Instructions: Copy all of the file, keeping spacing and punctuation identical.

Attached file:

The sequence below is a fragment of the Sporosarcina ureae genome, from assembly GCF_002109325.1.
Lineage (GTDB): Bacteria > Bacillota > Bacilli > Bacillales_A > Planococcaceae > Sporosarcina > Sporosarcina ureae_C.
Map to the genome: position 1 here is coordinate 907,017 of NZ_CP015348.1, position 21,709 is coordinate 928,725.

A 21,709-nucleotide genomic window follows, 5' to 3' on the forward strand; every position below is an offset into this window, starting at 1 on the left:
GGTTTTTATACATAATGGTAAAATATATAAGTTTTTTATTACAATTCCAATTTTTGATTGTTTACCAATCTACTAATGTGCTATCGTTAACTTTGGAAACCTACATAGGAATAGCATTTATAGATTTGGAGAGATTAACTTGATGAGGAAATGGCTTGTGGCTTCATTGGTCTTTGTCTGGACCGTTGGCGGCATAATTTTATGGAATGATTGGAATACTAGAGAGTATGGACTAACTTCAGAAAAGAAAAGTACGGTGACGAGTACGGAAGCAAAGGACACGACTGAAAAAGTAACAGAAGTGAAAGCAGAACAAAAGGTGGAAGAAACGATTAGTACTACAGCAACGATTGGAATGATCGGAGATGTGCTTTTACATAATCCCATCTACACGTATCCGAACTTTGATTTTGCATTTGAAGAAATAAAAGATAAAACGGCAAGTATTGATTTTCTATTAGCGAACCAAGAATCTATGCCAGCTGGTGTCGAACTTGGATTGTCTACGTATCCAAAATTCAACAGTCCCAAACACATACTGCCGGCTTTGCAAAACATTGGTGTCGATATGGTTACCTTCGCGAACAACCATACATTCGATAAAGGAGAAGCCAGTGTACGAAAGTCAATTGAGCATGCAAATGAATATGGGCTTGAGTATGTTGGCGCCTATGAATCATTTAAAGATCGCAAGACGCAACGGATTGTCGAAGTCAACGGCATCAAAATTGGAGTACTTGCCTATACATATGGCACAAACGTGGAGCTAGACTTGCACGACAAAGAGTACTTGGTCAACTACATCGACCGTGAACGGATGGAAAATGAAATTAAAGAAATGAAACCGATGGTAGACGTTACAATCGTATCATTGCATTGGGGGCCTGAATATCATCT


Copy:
The sequence below is a fragment of the Sporosarcina ureae genome, from assembly GCF_002109325.1.
Lineage (GTDB): Bacteria > Bacillota > Bacilli > Bacillales_A > Planococcaceae > Sporosarcina > Sporosarcina ureae_C.
Map to the genome: position 1 here is coordinate 907,017 of NZ_CP015348.1, position 21,709 is coordinate 928,725.

A 21,709-nucleotide genomic window follows, 5' to 3' on the forward strand; every position below is an offset into this window, starting at 1 on the left:
GGTTTTTATACATAATGGTAAAATATATAAGTTTTTTATTACAATTCCAATTTTTGATTGTTTACCAATCTACTAATGTGCTATCGTTAACTTTGGAAACCTACATAGGAATAGCATTTATAGATTTGGAGAGATTAACTTGATGAGGAAATGGCTTGTGGCTTCATTGGTCTTTGTCTGGACCGTTGGCGGCATAATTTTATGGAATGATTGGAATACTAGAGAGTATGGACTAACTTCAGAAAAGAAAAGTACGGTGACGAGTACGGAAGCAAAGGACACGACTGAAAAAGTAACAGAAGTGAAAGCAGAACAAAAGGTGGAAGAAACGATTAGTACTACAGCAACGATTGGAATGATCGGAGATGTGCTTTTACATAATCCCATCTACACGTATCCGAACTTTGATTTTGCATTTGAAGAAATAAAAGATAAAACGGCAAGTATTGATTTTCTATTAGCGAACCAAGAATCTATGCCAGCTGGTGTCGAACTTGGATTGTCTACGTATCCAAAATTCAACAGTCCCAAACACATACTGCCGGCTTTGCAAAACATTGGTGTCGATATGGTTACCTTCGCGAACAACCATACATTCGATAAAGGAGAAGCCAGTGTACGAAAGTCAATTGAGCATGCAAATGAATATGGGCTTGAGTATGTTGGCGCCTATGAATCATTTAAAGATCGCAAGACGCAACGGATTGTCGAAGTCAACGGCATCAAAATTGGAGTACTTGCCTATACATATGGCACAAACGTGGAGCTAGACTTGCACGACAAAGAGTACTTGGTCAACTACATCGACCGTGAACGGATGGAAAATGAAATTAAAGAAATGAAACCGATGGTAGACGTTACAATCGTATCATTGCATTGGGGGCCTGAATATCATCT